These incentivized platforms cut out the middleman and allow for content creators to be compensated directly for their time and creativity spent on social media, rather than allowing the social media platform to leverage this content for profit. Justin O’Connell, writing for, explains how social news service Steemit, founded in 2016 by Ned Scott and Dan Larimer, accomplishes just that.

“Creators of posted content on Steemit, which is saved in a blockchain, receive tips for posts and comments with the native digital token… Authors whose comments and posts are upvoted receive cryptocurrency monetary rewards,” he writes. “People can also be rewarded for curating content. Reputation on Steemit is managed by upvotes and downvotes to incentivize etiquette, like Reddit.”

Legal Implications and Technical Hangups

If the idea of incentivized social media sounds too good to be true to you, you’re not alone. The decentralized nature of these platforms and cryptocurrency in general flies in the face of conventional regulation, and the IRS has been working hard to get a handle on this disruptive new technology. Because the exchange of any type of cryptocurrency is a taxable event, the IRS released guidance in 2016 on reporting virtual currency as income, noting that:

  • Virtual currency paid as wages must be reported on a W-2. These wages are subject to standard withholding procedures.
  • Self-employed workers must report any virtual currency payments they receive.
  • In some cases, virtual currency counts as a capital asset, which means that the currency may be treated similarly to stocks and bonds when realizing gains and losses.

This means that anybody receiving cryptocurrency for content creation, no matter how small an amount, is legally required to report their earnings to the IRS. Not only that, but those who hold on to cryptocurrencies that appreciate in value will be subject to capital gains taxes, as virtual currency in the US is legally treated as a capital asset, like property. Anybody audited by the IRS who has failed to report cryptocurrency earnings in any capacity is subject to penalties associated with tax evasion.

Every country has its own set of laws dealing with cryptocurrency, some more complicated and restrictive than others. The complex legal minutiae surrounding virtual currencies and digital assets, and the potentially harsh penalties that can befall those who fail to understand and observe said minutiae, will only impede the growth of incentivized social media.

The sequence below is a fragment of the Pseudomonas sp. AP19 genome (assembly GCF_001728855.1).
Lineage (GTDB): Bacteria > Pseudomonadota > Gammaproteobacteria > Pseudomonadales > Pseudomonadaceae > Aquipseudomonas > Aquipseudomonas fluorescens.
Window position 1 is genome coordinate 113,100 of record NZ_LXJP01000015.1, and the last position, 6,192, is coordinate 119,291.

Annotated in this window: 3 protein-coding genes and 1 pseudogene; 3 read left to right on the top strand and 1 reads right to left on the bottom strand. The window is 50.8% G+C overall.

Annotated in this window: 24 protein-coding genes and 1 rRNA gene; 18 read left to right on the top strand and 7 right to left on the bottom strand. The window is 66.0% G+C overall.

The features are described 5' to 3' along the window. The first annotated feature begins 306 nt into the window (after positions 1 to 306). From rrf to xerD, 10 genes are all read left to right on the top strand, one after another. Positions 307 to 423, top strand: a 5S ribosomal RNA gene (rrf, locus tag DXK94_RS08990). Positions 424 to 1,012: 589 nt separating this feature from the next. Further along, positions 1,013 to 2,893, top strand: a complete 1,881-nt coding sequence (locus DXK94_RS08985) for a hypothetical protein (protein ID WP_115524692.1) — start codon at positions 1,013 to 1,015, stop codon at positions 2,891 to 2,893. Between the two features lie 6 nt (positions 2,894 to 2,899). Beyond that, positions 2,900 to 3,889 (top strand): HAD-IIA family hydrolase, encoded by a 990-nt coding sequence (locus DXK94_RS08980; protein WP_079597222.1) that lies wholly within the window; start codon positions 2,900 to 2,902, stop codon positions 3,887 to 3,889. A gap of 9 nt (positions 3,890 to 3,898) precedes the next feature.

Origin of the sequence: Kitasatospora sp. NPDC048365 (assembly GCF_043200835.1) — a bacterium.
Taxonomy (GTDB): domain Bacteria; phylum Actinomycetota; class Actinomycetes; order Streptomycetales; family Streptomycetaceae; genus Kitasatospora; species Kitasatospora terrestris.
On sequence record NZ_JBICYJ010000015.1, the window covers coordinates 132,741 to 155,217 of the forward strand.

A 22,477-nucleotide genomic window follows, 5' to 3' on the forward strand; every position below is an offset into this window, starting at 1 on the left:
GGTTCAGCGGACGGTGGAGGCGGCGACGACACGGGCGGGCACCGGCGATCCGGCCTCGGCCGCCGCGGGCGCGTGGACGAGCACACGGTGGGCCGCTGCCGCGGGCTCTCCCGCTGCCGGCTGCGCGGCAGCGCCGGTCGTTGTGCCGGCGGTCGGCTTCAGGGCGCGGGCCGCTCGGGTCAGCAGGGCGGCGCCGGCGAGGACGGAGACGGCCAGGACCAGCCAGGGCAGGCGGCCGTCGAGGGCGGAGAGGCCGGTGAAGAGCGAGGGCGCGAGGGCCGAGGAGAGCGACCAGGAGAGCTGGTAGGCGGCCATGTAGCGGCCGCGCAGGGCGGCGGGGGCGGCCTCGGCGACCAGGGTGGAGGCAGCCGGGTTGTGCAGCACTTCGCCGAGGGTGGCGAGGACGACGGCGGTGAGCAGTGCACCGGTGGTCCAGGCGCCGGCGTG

Legal implications aside, others are still skeptical, and worry that a more fundamental problem lies in the human tendency to “game the system”.

“One thing to note about the idea of incentivized social media is that, where there’s money, there’s also the potential for rampant fraud, as well as mass spam,” writes IT Specialist Daniel Imbellino.

In his Medium post, “Steemit — An Incentivized Social Media Platform or a Scam?”, Imbellino focuses much of his criticism on Ned Scott’s platform, and the namesake of the article.

“The problem is,” he writes, “such a system that relies on thumbs up metrics to gage the worthiness and overall value of content is a system that’s likely easy to game. Anyone could simply register with as many virtual IP’s as possible and thumbs up their own content in mass.”

The Social Platform of the Future

While Imbellino offers a skeptical opinion on the current state of incentivized social media, he doesn’t dismiss it as a whole. Instead, he offers an optimistic outlook on the future.

“All being said, the entire idea of incentivized social media is still in its infancy for sure, and it’s likely someone will eventually get it right,” he writes. “When the day comes that an entity can make incentivized social media work, it’s more than likely we’ll see a massive shift of social users follow.”

While it’s not clear when it will happen or which platform it will happen on, many agree with Imbellino that “someone will eventually get it right.” Businesses and social marketers would do well to keep up with the news and trends concerning this space, so that they’re ready to adapt when the full extent of the blockchain’s implications on social media are finally realized. Because, while it may be a slow transformation, blockchain technology truly is revolutionizing social media and the attention economy as a whole — and the social platform of the future will undoubtedly be built with that same blockchain as its backbone, lifeblood, and digital soul.